WHAT has been giving millions of farmers in Tanzania and the rest of Africa headaches and sleepless nights -- mainly the lack of transparent information about the prices of crops for decades -- is now being asked by simple clicks on their mobile phones.
Mobile phone technologies are presenting Africa's smallholder farmers with an unprecedented opportunity to run their operations more productively and to grow their own income levels.
Private companies, up and coming information technology entrepreneurs, NGOs as well as governments are all involved in a variety of mobile phonebased products, services and applications, small software programmes that users can access on their handsets, aimed at boosting small scale agriculture. According to a document published by the Forum for Agricultural Research in Africa (FARA), some of the first services were launched as early as 2002.
The success of these earlier services has, however, been haphazard, largely because of lower mobile penetration rates at that stage as well as a lack of a viable business plans behind many of the projects. The IST-Africa website cites that today, the mobile telephone market is one of the fastest growing sector, moreover, mobile subscriber base has been rising from 15 million people in 2009 to 20.9 million which is equal to an increase of 27.5 per cent of the mobile subscribers per year. This shows that mobile phone penetration is growing at a considerable rate.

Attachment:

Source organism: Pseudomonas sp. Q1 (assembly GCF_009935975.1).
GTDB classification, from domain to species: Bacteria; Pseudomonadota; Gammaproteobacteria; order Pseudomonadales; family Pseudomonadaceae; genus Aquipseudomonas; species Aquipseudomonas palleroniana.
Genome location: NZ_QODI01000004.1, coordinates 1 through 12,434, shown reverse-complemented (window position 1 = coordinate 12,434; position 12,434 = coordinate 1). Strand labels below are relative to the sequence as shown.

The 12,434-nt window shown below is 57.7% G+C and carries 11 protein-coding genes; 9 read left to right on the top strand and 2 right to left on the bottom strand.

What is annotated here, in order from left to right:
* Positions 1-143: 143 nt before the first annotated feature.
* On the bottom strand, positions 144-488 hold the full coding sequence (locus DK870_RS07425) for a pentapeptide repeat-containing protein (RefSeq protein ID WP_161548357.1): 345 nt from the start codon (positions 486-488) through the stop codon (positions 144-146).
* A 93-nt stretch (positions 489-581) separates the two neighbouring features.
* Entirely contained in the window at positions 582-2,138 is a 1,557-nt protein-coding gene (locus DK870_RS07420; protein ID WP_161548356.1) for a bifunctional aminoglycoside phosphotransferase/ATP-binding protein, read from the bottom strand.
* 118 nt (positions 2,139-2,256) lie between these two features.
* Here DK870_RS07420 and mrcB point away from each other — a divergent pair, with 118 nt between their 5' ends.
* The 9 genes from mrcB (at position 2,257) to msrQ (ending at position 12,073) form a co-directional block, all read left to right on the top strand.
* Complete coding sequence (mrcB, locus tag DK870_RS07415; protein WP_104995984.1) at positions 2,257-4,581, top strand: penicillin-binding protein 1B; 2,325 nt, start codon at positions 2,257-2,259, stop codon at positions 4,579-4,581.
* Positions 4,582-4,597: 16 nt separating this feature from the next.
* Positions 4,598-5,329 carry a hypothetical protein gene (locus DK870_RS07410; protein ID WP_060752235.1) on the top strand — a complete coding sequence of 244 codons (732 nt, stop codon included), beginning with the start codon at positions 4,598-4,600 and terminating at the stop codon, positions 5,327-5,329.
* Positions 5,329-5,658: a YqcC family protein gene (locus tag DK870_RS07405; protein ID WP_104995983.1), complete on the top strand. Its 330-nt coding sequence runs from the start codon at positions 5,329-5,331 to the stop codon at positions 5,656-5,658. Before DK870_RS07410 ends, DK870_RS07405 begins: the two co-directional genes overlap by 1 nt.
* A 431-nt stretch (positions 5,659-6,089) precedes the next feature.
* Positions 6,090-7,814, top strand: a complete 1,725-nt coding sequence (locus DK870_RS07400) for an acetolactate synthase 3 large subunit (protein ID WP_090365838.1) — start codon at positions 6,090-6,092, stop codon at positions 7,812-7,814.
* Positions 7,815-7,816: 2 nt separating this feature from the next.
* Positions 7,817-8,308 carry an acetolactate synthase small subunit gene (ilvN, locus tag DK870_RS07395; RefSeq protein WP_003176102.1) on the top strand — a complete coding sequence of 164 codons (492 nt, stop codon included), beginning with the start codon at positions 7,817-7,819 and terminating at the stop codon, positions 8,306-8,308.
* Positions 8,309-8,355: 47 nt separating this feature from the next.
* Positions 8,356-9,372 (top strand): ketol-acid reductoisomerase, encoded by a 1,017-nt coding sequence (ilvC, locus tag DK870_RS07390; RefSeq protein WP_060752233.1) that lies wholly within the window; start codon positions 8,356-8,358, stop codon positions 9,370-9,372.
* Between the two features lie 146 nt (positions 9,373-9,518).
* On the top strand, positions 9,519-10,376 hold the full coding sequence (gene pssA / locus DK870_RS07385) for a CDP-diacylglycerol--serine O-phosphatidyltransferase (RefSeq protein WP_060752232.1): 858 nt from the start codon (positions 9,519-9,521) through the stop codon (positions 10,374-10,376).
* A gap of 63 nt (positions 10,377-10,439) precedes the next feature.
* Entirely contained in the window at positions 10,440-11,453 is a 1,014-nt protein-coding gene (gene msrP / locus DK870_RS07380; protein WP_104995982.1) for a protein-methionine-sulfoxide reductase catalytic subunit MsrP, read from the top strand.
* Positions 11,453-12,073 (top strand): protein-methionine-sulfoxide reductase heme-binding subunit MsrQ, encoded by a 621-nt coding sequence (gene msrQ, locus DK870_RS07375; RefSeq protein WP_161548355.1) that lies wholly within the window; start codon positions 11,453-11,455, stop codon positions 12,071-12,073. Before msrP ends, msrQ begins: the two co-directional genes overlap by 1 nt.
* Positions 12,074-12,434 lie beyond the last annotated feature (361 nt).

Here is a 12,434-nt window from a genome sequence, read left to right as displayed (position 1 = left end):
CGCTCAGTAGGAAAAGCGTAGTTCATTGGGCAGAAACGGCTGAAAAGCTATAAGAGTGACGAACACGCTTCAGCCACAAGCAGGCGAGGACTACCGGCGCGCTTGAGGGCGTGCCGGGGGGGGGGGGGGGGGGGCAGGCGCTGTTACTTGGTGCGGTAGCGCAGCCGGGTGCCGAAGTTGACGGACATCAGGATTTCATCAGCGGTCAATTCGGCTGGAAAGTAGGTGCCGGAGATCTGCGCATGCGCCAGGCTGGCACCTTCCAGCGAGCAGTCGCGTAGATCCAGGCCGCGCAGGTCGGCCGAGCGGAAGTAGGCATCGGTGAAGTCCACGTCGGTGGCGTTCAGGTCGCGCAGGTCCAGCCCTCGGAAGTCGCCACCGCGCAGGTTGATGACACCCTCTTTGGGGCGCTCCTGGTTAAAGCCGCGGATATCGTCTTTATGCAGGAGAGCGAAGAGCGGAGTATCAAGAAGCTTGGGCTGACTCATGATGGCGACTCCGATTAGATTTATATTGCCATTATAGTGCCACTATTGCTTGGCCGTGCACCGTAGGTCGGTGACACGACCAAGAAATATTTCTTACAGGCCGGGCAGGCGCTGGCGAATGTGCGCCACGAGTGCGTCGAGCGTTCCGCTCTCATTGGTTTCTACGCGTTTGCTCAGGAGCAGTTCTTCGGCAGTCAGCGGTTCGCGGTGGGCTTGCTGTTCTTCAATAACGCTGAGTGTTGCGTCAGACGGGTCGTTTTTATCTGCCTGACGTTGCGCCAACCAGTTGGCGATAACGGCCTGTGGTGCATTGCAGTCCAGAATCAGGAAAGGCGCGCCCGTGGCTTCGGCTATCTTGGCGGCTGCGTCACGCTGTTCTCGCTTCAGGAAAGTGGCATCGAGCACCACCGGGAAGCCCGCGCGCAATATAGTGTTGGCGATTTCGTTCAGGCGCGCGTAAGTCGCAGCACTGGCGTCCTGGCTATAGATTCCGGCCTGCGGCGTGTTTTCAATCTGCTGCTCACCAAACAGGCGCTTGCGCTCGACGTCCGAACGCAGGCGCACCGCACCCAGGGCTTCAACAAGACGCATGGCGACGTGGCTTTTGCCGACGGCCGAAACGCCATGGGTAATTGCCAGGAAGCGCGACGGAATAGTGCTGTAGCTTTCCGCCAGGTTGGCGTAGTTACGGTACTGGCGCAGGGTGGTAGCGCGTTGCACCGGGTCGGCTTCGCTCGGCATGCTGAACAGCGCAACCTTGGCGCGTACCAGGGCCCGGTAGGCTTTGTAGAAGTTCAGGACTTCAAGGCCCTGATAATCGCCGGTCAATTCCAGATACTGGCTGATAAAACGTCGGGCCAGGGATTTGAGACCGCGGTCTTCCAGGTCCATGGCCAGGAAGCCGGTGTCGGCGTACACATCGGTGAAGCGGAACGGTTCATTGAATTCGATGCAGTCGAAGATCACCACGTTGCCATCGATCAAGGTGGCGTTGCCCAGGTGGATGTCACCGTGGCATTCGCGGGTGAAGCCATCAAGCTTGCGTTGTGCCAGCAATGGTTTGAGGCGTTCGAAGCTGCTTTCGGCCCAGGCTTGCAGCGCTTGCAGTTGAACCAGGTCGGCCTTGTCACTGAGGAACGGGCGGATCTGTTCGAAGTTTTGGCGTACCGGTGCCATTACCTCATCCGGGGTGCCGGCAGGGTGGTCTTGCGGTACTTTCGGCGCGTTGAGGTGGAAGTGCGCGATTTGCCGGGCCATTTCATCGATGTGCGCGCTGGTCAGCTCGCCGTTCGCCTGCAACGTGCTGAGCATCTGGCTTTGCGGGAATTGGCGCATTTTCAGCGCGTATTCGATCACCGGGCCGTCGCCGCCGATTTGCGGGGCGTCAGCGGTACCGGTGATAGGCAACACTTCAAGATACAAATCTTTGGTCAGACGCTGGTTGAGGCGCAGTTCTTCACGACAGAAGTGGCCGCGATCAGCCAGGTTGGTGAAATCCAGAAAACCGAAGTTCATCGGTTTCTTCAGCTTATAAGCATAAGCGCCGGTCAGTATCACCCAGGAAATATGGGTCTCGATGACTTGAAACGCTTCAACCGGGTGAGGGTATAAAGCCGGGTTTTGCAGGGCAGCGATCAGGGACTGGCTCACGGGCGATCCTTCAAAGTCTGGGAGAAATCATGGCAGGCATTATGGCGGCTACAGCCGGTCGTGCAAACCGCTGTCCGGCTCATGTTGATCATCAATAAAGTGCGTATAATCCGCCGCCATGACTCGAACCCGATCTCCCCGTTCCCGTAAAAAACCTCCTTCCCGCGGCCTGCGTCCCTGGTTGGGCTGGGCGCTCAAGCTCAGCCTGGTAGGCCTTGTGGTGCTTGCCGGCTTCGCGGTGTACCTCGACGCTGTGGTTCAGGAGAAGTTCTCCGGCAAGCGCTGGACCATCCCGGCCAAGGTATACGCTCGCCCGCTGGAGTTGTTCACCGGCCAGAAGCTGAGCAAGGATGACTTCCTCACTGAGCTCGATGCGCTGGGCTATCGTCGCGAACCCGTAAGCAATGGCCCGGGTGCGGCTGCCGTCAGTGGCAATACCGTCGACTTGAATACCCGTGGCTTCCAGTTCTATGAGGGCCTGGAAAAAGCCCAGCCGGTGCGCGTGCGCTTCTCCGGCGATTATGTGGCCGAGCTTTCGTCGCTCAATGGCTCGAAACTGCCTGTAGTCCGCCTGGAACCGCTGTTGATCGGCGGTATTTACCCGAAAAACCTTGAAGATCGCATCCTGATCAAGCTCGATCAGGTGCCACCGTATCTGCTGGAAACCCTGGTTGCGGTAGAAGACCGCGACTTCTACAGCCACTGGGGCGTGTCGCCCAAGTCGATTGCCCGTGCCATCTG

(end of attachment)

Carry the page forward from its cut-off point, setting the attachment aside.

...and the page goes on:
Out of the 20.7 million mobile phone subscribers, only 4.8 million (25 per cent) of the subscriber's access and use internet with mobile internet having more users about 2.2 (45.4 per cent of the internet users) million users. Tigo Tanzania recently launched its Tigo Kilimo product for farmers, which gives weather information, market prices and agronomy tips.
A pilot project was launched in April 2012 in Morogoro Region and it is a SMS-based application which presents small-scale farmers in Tanzania to run their operations more productively and the farmers get real-time information. Tigo Special Programme Manager, Mr Yaya N'Djore said that they already had over 40,000 subscribers of the service and that though the service has yet to reach the interior of the country, there are plans already underway to do so.